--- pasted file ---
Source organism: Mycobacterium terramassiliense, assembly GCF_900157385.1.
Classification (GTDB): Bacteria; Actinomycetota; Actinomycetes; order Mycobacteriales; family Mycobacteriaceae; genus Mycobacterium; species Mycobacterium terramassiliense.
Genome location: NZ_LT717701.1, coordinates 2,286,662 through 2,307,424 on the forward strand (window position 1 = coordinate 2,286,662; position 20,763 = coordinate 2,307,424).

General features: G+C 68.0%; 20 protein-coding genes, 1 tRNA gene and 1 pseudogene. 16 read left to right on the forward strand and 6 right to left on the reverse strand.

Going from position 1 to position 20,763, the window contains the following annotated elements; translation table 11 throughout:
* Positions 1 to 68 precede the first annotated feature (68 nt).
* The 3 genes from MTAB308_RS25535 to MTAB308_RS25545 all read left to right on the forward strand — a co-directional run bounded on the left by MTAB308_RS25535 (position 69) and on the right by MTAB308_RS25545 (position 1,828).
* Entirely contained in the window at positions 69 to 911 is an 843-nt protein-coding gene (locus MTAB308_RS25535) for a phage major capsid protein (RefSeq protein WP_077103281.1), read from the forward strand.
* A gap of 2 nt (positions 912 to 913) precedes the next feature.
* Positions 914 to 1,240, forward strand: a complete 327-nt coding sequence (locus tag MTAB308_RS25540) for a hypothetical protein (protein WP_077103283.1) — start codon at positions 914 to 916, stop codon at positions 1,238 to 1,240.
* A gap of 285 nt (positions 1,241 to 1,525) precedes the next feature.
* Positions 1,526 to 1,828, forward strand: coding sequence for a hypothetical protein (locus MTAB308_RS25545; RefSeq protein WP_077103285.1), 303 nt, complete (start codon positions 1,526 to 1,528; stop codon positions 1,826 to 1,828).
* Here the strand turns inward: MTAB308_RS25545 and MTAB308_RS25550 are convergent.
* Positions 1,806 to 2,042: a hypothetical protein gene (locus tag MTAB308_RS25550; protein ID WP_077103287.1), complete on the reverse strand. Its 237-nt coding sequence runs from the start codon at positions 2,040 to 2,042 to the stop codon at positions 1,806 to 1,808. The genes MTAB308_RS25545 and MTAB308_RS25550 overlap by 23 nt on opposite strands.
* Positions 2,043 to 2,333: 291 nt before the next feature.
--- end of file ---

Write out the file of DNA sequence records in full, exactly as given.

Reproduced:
Source organism: Mycobacterium terramassiliense, assembly GCF_900157385.1.
Classification (GTDB): Bacteria; Actinomycetota; Actinomycetes; order Mycobacteriales; family Mycobacteriaceae; genus Mycobacterium; species Mycobacterium terramassiliense.
Genome location: NZ_LT717701.1, coordinates 2,286,662 through 2,307,424 on the forward strand (window position 1 = coordinate 2,286,662; position 20,763 = coordinate 2,307,424).

General features: G+C 68.0%; 20 protein-coding genes, 1 tRNA gene and 1 pseudogene. 16 read left to right on the forward strand and 6 right to left on the reverse strand.

Going from position 1 to position 20,763, the window contains the following annotated elements; translation table 11 throughout:
* Positions 1 to 68 precede the first annotated feature (68 nt).
* The 3 genes from MTAB308_RS25535 to MTAB308_RS25545 all read left to right on the forward strand — a co-directional run bounded on the left by MTAB308_RS25535 (position 69) and on the right by MTAB308_RS25545 (position 1,828).
* Entirely contained in the window at positions 69 to 911 is an 843-nt protein-coding gene (locus MTAB308_RS25535) for a phage major capsid protein (RefSeq protein WP_077103281.1), read from the forward strand.
* A gap of 2 nt (positions 912 to 913) precedes the next feature.
* Positions 914 to 1,240, forward strand: a complete 327-nt coding sequence (locus tag MTAB308_RS25540) for a hypothetical protein (protein WP_077103283.1) — start codon at positions 914 to 916, stop codon at positions 1,238 to 1,240.
* A gap of 285 nt (positions 1,241 to 1,525) precedes the next feature.
* Positions 1,526 to 1,828, forward strand: coding sequence for a hypothetical protein (locus MTAB308_RS25545; RefSeq protein WP_077103285.1), 303 nt, complete (start codon positions 1,526 to 1,528; stop codon positions 1,826 to 1,828).
* Here the strand turns inward: MTAB308_RS25545 and MTAB308_RS25550 are convergent.
* Positions 1,806 to 2,042: a hypothetical protein gene (locus tag MTAB308_RS25550; protein ID WP_077103287.1), complete on the reverse strand. Its 237-nt coding sequence runs from the start codon at positions 2,040 to 2,042 to the stop codon at positions 1,806 to 1,808. The genes MTAB308_RS25545 and MTAB308_RS25550 overlap by 23 nt on opposite strands.
* Positions 2,043 to 2,333: 291 nt before the next feature.